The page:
Unilateral Declaration/Premature Recognition of a Palestinian State

 Statements by Israeli leaders


"Three months ago, Israel’s Prime Minister stood in this very hall and extended his hand in peace to President Abbas. He reiterated that his goal was to create a solution of two-states for two-peoples – where a demilitarized Palestinian state will recognize Israel as a Jewish state….
This resolution cannot serve as an acceptable terms of reference for peace negotiations with Israel. Because this resolution says nothing about Israel’s security needs. It does not call on the Palestinians to recognize Israel as the Jewish State. It does not demand an end of conflict and a termination of all claims….
Let me tell you what this resolution does do. This resolution violates a fundamental binding commitment. This is a commitment that many of the states here today were themselves witness to. It was a commitment that all outstanding issues in the peace process would only be resolved in direct negotiations. This resolution sends a message that the international community is willing to turn a blind eye to peace agreements. For the people of Israel, it raises a simple question: why continue to make painful sacrifices for peace, in exchange for pieces of paper that the other side will not honor? It will make a negotiated peace settlement less likely, as Palestinians continue to harden their positions and place further obstacles and preconditions to negotiations and peace.  And unfortunately, it will raise expectations that cannot be met, which has always proven to be a recipe for conflict and instability.
There is only one route to Palestinian statehood. And that route does not run through this chamber in New York. That route runs through direct negotiations between Jerusalem and Ramallah that will lead to a secure and lasting peace between Israelis and Palestinians. There are no shortcuts. No quick fixes. No instant solutions. As President Obama said in 2010, ‘Peace cannot be imposed from the outside.’"
Permanent Representative to the UN, Ambassador Ron Prosor, Address to the UN General Assembly, 29 November 2012
"Israel is prepared to live in peace with a Palestinian state, but for peace to endure, Israel’s security must be protected. The Palestinians must recognize the Jewish state and they must be prepared to end the conflict with Israel once and for all.
None of these vital interests, these vital interests of peace, none of them appear in the resolution that will be put forward before the General Assembly today and that is why Israel cannot accept it. The only way to achieve peace is through agreements that are reached by the parties directly; through valid negotiations between themselves, and not through UN resolutions that completely ignore Israel’s vital security and national interests And because this resolution is so one-sided, it doesn’t advance peace, it pushes it backwards.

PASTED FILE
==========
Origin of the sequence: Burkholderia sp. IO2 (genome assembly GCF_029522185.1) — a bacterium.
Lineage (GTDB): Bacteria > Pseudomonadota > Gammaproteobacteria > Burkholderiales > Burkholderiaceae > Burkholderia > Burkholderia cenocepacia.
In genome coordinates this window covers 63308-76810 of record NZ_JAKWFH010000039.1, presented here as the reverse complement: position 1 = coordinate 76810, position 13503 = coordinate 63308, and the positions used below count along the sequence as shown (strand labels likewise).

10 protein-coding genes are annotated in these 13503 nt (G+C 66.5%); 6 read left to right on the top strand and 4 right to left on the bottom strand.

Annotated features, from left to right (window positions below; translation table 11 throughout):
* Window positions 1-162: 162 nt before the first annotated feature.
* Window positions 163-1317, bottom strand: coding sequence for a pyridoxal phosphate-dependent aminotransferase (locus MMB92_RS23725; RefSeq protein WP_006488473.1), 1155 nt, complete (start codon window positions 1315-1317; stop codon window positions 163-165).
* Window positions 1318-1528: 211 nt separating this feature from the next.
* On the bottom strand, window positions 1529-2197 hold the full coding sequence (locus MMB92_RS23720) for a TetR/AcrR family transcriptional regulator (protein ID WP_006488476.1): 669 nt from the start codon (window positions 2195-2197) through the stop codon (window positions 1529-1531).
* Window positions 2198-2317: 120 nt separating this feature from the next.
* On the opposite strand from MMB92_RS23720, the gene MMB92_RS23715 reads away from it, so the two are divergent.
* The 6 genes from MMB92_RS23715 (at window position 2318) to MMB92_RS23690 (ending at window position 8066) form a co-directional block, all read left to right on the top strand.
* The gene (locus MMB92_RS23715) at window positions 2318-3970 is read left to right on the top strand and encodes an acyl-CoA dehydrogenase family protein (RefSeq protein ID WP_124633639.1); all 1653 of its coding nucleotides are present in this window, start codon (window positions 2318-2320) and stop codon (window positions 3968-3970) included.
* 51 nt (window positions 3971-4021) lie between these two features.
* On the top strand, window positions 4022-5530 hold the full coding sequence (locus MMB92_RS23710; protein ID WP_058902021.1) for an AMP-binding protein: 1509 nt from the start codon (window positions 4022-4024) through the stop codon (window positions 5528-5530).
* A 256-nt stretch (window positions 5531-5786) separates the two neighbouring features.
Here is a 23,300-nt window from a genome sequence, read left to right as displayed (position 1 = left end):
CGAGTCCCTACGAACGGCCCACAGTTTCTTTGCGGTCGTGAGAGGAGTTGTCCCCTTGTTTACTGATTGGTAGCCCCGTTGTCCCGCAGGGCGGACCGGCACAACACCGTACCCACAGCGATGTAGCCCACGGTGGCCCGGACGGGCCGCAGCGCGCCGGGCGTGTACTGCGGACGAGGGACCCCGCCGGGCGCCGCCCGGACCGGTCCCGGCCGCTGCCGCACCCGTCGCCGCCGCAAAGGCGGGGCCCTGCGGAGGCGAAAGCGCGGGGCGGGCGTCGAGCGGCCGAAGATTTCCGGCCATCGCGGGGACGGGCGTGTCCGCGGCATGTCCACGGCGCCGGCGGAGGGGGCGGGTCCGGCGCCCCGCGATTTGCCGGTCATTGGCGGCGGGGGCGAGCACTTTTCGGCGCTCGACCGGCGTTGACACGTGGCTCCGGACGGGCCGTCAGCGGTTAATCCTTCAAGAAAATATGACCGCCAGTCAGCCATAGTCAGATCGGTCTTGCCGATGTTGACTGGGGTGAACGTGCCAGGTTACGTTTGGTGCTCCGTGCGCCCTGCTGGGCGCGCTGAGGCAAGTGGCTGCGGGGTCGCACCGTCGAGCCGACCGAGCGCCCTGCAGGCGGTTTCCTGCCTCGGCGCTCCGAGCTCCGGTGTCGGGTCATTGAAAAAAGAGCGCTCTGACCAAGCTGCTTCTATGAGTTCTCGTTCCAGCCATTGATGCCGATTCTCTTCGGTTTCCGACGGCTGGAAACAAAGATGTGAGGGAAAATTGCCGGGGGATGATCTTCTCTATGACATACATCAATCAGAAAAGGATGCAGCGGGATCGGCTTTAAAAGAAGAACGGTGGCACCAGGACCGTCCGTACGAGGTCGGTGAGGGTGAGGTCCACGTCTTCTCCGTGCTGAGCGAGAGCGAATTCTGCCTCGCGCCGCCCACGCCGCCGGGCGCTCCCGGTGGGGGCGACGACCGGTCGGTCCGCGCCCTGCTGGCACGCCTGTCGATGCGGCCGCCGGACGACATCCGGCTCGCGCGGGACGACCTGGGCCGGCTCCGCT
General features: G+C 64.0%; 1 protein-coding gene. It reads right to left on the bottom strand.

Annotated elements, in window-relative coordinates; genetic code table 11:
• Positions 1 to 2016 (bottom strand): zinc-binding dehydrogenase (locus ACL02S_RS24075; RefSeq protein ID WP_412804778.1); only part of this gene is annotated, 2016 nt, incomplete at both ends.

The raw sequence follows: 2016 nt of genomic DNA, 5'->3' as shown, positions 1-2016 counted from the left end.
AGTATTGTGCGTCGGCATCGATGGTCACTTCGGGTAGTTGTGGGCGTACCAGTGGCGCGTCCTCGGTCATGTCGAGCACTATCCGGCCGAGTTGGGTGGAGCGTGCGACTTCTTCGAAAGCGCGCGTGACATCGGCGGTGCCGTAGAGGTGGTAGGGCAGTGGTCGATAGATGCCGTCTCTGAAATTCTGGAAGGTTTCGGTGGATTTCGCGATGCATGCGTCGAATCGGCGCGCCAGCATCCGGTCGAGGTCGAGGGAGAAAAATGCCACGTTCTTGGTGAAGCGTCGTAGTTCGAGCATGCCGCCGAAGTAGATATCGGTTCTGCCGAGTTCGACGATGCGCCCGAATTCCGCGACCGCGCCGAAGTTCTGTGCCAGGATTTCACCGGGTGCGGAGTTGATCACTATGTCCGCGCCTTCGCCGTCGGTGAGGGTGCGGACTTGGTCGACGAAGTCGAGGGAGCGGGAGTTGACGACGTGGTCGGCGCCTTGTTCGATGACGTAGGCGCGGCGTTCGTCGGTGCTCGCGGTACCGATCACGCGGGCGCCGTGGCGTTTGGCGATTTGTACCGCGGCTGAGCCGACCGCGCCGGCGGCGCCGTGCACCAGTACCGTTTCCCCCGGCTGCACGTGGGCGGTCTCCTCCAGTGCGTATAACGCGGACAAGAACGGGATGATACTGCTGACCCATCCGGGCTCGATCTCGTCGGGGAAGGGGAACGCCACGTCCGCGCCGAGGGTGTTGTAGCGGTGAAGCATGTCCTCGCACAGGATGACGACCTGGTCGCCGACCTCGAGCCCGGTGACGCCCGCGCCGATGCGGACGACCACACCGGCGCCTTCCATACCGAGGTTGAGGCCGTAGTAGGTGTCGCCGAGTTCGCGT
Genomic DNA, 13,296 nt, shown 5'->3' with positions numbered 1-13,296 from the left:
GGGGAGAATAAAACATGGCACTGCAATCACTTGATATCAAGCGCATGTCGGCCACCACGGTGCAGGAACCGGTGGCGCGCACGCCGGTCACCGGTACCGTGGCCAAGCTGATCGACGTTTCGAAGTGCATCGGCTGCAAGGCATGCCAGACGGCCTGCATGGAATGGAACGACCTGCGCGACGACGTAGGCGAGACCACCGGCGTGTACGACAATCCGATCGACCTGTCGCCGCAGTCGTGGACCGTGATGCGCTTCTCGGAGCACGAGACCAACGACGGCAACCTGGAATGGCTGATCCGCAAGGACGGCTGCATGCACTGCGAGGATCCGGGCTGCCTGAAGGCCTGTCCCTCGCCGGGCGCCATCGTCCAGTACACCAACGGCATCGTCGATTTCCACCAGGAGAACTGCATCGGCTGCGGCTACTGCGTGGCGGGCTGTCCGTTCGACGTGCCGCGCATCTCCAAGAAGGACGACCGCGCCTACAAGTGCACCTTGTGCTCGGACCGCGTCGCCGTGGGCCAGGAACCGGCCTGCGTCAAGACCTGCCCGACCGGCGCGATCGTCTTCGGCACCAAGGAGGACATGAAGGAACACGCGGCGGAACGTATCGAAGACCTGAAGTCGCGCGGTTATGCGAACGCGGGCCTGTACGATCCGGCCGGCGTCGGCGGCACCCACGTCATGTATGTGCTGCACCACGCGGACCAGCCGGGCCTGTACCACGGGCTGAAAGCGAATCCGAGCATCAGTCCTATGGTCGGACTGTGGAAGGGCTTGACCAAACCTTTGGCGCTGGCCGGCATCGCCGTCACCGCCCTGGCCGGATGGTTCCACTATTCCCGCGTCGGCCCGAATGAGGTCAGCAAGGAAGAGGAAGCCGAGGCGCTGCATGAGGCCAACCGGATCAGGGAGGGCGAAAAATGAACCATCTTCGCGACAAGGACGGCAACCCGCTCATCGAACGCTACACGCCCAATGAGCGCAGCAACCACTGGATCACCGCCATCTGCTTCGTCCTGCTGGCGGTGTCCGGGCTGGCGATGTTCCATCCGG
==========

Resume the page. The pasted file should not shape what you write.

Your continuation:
As for the rights of the Jewish people in this land, I have a simple message for those people gathered in the General Assembly today: No decision by the UN can break the 4000-year-old bond between the people of Israel and the land of Israel."
Prime Minister Benjamin Netanyahu, Statement at the Menachem Begin Heritage Center in Jerusalem, 29 November 2012

“Instead of sitting with Israel in direct negotiations, the Palestinian leadership is pursuing the path of unilateralism at the UN…. Peace must be negotiated. It cannot be imposed from the outside.”

“The Palestinian’s unilateral actions are a clear breach of every agreement that they have signed with Israel, including the Oslo Accords, the Interim Agreement, and the Paris Protocol…. I know that some in this hall think that the Palestinians can breach these agreements with no consequences. Some of you think that afterwards we will be able to go back to business as usual. Well, you are mistaken…. How can Israel be expected to abide by the same agreements that the Palestinian leadership ignores whenever it is convenient?… Would you make painful sacrifices – would you give up tangibles – in exchange for pieces of paper that the other side has proven more than willing to throw into the garbage?”

“Symbolic declarations will change nothing on the ground. They will only raise expectations that cannot be met. This is a recipe for instability and, potentially, violence…. You will not be planting the seeds of peace, but fanning the flames of conflict…. You will be responsible for affixing a seal of approval onto an entity that does not meet the most basic requirements for statehood. Make no mistake. We in Israel, hope that the day will come when they meet those requirements. But let me be clear: today the Palestinians are a long, long way from meeting the basic criteria for statehood.”